Can Democrats finally win the white woman vote?

Can Democrats finally win the white woman vote?
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With four months to go until election day, the ultimate political question is receiving renewed attention: Will he stay, or will he go? As they did in 2016, women voters will shape the 2020 presidential election in marked ways. This fall, their vote will most certainly be influenced by the COVID-19 pandemic.  

The days after the 2016 presidential election featured a slew of post-mortems assigning blame (or credit) for President TrumpDonald John TrumpTrump suggests some states may 'pay nothing' as part of unemployment plan Trump denies White House asked about adding him to Mount Rushmore Trump, US face pivotal UN vote on Iran MORE’s victory. Bernie, low Democratic turnout, unusually high turnout among and support from working-class white men, working-class abandonment and frustration with the professional class, latent racism, Clinton's poor campaign strategy, and Russia all received mass media attention. So did the story of white women voters — a phenomenon that generated particular ire with headlines such as “White Women Sold Out the Sisterhood and the World by Voting for Donald Trump” and A majority of white women (53 percent) voted for Donald J. Trump. This is one of the lasting legacies of the 2016 Presidential election. 

Not unexpectedly, political party affiliation trumped gender with regard to voting preferences. A plurality of white women was Republican or Republican-leaning in 2016 according to Pew Research. The voting behavior of white women was surprising only because we expected them to abandon their party preferences to make electoral history by voting the first woman into the Oval Office. They did not.  


It is true that, as a whole, women are more likely to vote for Democrats than their male counterparts. This phenomenon often referred to as “the gender gap”, has been notable in American politics since the 1980s. 

However, it’s important to make distinctions. Some of the gender gap is driven by women of color, especially Black women who vote reliably Democratic by huge margins. Some of the gender gap is driven by the loyalty of white men to the Republican Party since the 1960s. When white women are compared solely to white men, they are indeed more Democratic. White women may have given President Trump 53 percent of their vote, but white men gave President Trump 63 percent.  

The possibility of a female president was not enough to win white women. But COVID-19 could be the game-changer in this cycle. In the 2016 swing states of Florida and North Carolina, President Trump won a majority of white women’s votes: 60 percent in Florida and 60 percent in North Carolina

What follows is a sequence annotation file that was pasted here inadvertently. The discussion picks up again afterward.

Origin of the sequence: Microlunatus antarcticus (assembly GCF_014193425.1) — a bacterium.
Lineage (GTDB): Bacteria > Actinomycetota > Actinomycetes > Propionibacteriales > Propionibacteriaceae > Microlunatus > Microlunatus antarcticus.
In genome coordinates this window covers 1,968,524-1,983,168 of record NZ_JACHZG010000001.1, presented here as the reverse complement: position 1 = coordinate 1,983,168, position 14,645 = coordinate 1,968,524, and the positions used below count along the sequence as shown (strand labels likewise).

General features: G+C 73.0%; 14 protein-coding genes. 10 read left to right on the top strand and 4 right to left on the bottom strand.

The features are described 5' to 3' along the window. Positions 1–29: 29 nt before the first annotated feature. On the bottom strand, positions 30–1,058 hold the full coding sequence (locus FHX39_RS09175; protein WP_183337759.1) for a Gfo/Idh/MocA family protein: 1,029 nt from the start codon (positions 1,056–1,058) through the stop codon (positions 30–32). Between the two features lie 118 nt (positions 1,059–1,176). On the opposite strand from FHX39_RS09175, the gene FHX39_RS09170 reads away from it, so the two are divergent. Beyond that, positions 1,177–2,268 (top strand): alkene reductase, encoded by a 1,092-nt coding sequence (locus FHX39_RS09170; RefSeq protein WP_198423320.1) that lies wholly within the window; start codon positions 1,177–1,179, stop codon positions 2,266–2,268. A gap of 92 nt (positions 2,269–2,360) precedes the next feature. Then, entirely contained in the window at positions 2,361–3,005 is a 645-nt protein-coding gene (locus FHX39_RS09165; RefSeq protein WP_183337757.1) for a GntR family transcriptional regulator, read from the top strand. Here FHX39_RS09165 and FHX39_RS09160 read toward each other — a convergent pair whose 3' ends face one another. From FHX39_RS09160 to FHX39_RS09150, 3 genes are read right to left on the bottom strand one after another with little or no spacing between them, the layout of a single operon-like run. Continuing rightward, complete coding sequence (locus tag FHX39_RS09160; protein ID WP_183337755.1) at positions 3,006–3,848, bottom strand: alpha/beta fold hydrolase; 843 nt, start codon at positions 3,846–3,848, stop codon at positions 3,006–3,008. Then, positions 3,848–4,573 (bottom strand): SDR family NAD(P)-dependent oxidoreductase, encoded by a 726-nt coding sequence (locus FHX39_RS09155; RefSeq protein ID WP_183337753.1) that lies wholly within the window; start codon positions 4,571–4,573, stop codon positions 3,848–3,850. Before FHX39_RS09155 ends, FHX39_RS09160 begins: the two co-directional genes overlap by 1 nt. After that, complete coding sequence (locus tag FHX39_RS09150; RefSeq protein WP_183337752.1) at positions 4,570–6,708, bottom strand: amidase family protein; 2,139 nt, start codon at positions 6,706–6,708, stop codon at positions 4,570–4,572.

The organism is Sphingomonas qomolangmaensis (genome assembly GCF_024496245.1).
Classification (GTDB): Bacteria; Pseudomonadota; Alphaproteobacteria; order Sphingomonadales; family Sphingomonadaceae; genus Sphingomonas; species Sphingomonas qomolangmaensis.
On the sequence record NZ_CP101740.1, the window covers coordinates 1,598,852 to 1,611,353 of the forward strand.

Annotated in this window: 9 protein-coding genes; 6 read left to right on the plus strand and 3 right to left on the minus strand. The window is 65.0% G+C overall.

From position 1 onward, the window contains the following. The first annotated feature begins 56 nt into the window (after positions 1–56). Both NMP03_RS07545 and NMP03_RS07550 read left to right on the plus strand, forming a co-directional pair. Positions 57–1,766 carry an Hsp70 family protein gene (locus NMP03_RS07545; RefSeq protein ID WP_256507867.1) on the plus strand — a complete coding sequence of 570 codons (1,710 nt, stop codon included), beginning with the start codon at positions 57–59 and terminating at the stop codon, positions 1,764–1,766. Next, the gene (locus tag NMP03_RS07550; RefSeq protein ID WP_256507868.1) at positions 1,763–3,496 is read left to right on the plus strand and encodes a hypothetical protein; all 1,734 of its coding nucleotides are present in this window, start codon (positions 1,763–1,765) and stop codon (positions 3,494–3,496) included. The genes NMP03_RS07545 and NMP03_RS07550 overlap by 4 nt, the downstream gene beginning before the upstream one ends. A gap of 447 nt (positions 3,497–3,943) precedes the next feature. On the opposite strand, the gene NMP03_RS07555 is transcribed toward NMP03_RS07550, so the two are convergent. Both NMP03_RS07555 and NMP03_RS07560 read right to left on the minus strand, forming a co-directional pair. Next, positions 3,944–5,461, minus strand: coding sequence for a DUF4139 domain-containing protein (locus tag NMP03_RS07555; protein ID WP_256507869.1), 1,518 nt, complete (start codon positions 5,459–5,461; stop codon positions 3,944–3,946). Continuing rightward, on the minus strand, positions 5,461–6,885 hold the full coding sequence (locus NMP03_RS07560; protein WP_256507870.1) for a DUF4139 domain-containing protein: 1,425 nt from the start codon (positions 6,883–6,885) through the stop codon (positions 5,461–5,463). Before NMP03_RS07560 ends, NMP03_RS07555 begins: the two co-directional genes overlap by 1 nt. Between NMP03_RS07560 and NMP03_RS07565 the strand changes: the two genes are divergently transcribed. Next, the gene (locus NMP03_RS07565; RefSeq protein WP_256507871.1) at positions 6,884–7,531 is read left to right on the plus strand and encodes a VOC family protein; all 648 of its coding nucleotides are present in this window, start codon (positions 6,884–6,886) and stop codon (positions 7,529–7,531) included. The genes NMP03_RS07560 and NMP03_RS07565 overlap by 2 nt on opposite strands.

In these states, Trump’s overall margin of victory was a small plurality. Women could have made a difference. While Democrats believed they could win Arizona, the state ended up going for Trump with white women voting 51 percent for the president and 44 percent for Clinton. Together, these three states have 55 electoral votes. Had they gone for Clinton President Trump would have lost the electoral college. 

In these same states, the COVID-19 pandemic has worsened markedly in recent weeks. Yet, national and state politicians remain hesitant to impose lockdowns or abandon local control for any type of robust strategy. 


How might this impact the so-called women’s vote? Research shows that female elected officials, both Democrats and Republicans, are more likely to view healthcare as an important political issue and to support health care reform

President Trump recently asked the Supreme Court to overturn the Affordable Care Act (ObamaCare) even as COVID-19 infections spread. Meanwhile, polling shows that women are more likely than their male counterparts to disapprove of President Trump’s handling of the pandemic. Data shows that older women are moving away from President Trump and that the pandemic is one factor. Women without college degrees may also be turning away from Trump. Combine these trends with a struggling economy still besieged by pandemic closures and the Teflon president might meet his match. 

In 2020, a majority of white women may finally be swept into the Democrat’s presidential coalition. 

Heather James, Ph.D. is an assistant professor of Political Science at the Borough of Manhattan Community College-CUNY and the campus coordinator for CUNY's Edward T. Rogowsky internship program in government and public affairs.   

Stephanie Szitanyi, Ph.D. is an assistant dean at the New School and an adjunct instructor at Marymount Manhattan College. Her new book is titled Gender Trouble in the U.S. Military.